Carnegie Mellon University and Intel Create Smart Headlights for Easier Bad Weather Visibility

By Amanda Ciccatelli July 27, 2012

After a severe thunderstorm swept across parts of the Northeast and Mid-Atlantic yesterday taking down trees and causing power outages along its path, many of us understand how difficult sight can be in bad weather that includes heavy rain or snow. And, without a clear view of the treacherous roads ahead, your safety is at stake.

Researchers from Intel Labs and Carnegie Mellon at the Intel Science and Technology Center for Embedded Computing have developed a smart headlight system to improve visibility for drivers in bad weather. TechWorldNews reported that the system uses cameras and a processor to predict the path of raindrops and snowflakes in front of an automobile and redirect headlight beams to shine between precipitation particles.

"This is pretty spectacular," Rob Enderle, principal analyst at the Enderle Group said."I think it could be very useful."

The smart headlight system uses a camera to track raindrops and snowflakes motion and calculates their path with a processor using an algorithm. Then, the light projection system deactivates the light beams that would hit those particles. This is made possible because rain and snow fall at intervals, leaving enough space between them so that a responding system can shine light through those spaces.

The researchers used a camera with an off-the-shelf DLP projector to create an image using small mirrors laid out in a matrix on a semiconductor chip known as a Digital Micromirror Device (DMD). Each mirror represents one or more pixels in the projected image. Also, the mirrors can be repositioned quickly to reflect light through the lens.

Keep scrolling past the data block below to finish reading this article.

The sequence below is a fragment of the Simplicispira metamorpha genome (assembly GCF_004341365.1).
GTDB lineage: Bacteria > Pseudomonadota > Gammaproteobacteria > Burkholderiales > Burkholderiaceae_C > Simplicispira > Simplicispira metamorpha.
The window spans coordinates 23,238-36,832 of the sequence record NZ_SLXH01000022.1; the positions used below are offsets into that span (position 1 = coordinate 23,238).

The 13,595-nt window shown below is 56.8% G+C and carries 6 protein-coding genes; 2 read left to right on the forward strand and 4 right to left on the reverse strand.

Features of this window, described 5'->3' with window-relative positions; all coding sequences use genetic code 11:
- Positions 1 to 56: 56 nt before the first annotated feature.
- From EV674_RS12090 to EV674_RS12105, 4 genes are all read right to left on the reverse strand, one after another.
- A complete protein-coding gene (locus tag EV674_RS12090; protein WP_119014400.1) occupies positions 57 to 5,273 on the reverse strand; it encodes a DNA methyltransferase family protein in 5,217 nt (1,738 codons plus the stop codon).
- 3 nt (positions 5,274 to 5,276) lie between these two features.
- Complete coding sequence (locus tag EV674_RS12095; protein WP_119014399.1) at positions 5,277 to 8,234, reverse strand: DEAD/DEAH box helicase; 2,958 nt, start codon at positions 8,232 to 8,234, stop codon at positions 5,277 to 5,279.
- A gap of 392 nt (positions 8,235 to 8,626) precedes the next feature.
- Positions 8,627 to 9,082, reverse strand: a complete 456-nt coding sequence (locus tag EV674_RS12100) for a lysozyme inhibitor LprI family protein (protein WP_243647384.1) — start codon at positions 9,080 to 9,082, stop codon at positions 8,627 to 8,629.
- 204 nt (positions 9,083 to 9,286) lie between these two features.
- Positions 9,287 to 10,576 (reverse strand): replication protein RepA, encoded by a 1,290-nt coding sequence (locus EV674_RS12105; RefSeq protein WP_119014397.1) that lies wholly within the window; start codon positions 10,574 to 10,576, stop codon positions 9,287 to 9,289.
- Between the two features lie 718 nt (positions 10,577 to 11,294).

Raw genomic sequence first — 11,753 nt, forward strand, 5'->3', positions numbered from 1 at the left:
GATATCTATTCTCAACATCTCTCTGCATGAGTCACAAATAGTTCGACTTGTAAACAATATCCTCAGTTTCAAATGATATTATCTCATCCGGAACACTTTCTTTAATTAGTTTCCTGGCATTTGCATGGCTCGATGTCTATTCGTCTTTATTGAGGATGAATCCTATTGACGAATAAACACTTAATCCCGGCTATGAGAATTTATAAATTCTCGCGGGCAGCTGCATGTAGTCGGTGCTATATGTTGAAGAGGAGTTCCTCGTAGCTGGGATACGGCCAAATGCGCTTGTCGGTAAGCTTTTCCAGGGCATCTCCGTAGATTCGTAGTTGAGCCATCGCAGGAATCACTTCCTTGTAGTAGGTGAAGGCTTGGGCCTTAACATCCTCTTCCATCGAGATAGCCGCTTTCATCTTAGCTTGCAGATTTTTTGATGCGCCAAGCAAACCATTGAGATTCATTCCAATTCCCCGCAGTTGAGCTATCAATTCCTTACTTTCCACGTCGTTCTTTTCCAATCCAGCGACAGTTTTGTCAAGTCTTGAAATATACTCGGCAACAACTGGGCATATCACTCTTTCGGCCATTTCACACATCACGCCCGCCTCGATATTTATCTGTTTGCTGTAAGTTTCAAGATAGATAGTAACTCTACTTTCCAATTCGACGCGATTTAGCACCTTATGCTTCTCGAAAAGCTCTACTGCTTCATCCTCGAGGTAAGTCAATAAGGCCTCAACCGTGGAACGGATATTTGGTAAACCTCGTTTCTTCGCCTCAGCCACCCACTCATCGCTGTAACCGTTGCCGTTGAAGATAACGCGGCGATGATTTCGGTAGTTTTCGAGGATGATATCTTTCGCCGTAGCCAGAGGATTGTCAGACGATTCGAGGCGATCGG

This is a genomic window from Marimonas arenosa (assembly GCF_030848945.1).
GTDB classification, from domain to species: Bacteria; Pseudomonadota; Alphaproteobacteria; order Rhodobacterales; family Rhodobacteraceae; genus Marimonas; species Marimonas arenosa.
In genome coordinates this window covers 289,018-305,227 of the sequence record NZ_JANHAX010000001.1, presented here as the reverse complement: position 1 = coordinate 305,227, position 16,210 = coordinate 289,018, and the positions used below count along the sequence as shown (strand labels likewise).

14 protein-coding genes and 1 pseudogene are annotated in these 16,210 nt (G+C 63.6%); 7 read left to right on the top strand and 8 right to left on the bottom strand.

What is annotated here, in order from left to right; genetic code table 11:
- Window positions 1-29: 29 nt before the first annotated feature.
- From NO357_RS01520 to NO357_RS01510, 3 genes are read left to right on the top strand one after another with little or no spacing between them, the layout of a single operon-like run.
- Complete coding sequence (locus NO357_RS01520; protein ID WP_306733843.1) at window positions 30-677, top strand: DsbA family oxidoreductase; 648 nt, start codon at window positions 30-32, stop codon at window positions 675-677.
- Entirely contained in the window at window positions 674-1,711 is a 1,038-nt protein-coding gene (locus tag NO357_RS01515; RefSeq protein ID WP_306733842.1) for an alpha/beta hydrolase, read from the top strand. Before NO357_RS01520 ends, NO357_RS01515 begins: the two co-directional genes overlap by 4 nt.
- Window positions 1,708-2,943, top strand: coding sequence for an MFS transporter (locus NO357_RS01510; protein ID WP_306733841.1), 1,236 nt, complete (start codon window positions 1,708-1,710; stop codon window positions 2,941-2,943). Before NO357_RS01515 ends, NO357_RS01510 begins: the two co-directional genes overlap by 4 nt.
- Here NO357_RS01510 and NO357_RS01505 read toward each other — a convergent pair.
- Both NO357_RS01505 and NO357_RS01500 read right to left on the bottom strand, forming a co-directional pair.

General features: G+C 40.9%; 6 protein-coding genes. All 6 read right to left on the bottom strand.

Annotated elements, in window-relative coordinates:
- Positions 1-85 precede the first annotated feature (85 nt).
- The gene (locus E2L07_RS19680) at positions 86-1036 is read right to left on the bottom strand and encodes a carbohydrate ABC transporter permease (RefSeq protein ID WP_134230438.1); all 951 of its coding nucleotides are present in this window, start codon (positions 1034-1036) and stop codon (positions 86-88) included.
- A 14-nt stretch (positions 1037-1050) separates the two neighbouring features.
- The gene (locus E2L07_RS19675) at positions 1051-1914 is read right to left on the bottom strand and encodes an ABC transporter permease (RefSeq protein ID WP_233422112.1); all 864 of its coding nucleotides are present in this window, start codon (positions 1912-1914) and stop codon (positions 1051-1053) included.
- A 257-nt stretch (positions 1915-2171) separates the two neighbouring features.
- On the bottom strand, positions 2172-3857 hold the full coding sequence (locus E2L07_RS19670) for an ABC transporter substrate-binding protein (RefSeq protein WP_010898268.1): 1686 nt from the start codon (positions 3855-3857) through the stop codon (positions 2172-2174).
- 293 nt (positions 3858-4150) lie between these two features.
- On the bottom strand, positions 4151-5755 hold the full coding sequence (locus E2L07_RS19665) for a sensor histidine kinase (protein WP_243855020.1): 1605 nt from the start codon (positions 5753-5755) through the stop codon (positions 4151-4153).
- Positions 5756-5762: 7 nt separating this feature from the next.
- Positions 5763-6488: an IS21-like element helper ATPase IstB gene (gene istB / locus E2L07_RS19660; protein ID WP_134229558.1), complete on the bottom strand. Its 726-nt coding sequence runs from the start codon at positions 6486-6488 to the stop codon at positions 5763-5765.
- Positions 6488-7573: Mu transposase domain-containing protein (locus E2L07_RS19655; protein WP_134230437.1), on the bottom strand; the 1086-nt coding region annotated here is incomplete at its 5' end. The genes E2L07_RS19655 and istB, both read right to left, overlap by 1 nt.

According to Carnegie Melon, systems developed for use in automobiles would use LED arrays in which individual lights could be turned on or off as directed by the smart headlight system's processor. New LED technology might make it possible to combine LED light sources with image sensors on a single chip to keep down costs. Currently, Carnegie Mellon researchers are working to reduce the size of the smart headlight system.

At 60 miles an hour, an automobile travels 88 feet per second. It would travel more than one foot in 13 milliseconds. The researchers said the system's response time needs to be reduced for it to be effective at highway speeds as well as in snow or hail. The system could eliminate 70 to 80 percent of visible rain during a heavy storm while losing just five to six percent of the light from headlights when an automobile's traveling at low speeds.

Enderle suggested that the system will use an Intel processor. "It will probably be a low-power processor, perhaps some future version of Atom, or it could be purpose-built," Enderle told TechNewsWorld.

The smart headlight system will most likely be used in high-end cars like those from Mercedes and Maybach, according to Enderle. However, once there's enough volume, the system will also move to lower-end vehicles.




Edited by Brooke Neuman

TechZone360 Web Editor

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